An Australian 17 year old mystery at the observatory has been finally solved.
It was in 1998, when the first noted radio signals, which they called perytons, were observed by astronomers at Parkesh Observatory, reported the Guardian.
The astrophysics head at the CSIRO national science agency, Simon Johnston, said the signals were inside a five kilometer range of the telescope.
The team presumed that the signals were generated from lightning strikes or some other atmospheric phenomena.
Yet, last January of this year, when a new receiver for monitoring of interference was installed at the facility, it detected signals consistent with that of a microwave.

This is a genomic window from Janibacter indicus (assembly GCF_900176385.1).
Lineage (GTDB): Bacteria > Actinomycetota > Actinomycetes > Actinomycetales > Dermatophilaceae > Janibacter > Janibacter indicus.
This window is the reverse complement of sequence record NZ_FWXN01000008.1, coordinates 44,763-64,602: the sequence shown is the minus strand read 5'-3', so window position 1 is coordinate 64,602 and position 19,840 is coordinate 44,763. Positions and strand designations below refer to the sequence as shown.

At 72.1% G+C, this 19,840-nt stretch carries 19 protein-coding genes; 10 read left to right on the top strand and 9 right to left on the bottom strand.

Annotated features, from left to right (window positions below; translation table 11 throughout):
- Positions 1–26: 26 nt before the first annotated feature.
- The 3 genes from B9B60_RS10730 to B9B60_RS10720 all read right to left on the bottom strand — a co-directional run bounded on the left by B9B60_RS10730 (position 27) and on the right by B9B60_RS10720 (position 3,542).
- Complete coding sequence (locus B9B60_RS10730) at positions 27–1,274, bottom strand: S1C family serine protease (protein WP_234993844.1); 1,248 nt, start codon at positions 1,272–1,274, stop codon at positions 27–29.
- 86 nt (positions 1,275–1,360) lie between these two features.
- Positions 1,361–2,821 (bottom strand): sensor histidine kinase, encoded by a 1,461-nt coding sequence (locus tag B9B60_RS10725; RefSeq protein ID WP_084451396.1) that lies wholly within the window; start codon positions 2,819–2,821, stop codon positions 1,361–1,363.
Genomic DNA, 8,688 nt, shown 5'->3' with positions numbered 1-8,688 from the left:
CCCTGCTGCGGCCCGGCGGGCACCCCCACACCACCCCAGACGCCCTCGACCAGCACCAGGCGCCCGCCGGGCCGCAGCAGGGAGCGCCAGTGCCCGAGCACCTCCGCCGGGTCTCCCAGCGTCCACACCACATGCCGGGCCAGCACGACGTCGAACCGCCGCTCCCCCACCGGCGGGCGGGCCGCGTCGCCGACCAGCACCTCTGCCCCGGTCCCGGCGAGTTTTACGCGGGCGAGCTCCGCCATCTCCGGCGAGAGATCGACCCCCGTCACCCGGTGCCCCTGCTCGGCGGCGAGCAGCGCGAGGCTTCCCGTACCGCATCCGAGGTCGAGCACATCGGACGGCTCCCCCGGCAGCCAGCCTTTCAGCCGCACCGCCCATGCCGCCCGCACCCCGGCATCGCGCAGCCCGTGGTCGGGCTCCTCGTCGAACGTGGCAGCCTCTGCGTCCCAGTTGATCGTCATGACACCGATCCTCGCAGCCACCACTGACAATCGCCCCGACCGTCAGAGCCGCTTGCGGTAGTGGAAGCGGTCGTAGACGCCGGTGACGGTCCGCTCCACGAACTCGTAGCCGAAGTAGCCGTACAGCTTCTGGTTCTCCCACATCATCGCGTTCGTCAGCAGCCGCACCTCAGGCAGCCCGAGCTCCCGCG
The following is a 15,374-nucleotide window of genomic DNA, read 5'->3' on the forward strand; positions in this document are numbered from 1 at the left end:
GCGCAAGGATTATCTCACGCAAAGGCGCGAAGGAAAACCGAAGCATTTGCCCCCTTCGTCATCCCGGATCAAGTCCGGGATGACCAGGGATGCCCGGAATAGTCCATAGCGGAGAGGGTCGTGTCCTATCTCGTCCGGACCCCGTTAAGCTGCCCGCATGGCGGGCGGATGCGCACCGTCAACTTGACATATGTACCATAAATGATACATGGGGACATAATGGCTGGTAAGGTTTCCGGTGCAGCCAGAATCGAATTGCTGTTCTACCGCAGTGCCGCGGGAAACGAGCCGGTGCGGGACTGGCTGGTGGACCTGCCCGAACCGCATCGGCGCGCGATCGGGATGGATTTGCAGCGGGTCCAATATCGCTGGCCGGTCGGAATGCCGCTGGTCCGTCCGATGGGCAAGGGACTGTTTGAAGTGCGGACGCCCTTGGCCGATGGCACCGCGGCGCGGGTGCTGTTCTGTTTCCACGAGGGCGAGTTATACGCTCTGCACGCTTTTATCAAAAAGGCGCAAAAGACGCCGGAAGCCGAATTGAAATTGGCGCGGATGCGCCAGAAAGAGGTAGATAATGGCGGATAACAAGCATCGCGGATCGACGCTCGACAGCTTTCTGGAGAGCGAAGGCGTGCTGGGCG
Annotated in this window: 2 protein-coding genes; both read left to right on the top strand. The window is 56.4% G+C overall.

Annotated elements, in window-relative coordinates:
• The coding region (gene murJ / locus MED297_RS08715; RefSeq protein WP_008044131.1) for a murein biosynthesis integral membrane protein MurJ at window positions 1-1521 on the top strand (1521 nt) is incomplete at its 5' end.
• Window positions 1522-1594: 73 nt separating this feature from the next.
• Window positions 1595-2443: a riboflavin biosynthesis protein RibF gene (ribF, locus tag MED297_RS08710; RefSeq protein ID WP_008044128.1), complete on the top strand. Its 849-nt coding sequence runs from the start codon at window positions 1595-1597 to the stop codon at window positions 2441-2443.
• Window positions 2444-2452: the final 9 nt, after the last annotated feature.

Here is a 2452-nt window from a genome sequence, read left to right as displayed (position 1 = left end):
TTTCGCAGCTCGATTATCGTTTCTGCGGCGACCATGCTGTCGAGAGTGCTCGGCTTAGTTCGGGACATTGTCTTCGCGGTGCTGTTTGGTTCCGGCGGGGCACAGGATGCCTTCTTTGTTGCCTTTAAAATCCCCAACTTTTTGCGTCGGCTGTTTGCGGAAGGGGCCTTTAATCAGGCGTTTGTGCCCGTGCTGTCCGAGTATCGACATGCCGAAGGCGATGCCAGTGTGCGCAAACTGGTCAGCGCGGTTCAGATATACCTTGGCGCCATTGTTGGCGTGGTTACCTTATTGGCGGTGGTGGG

The team said that initial test with the microwave did not immediately exhibit results, until they unfastened the door of the microwave before it was finished with its heating.
“If you set it to heat and pull it open to have a look, it generates interference,” the Guardian was told by Johnston.
Although the telescope is remotely operated, the facility only has a number of staff at daytime, utilizing the microwave to heat their food.
The “perytons” were only observed during daytime, and never at night, when the staff were not on duty, Johnson added.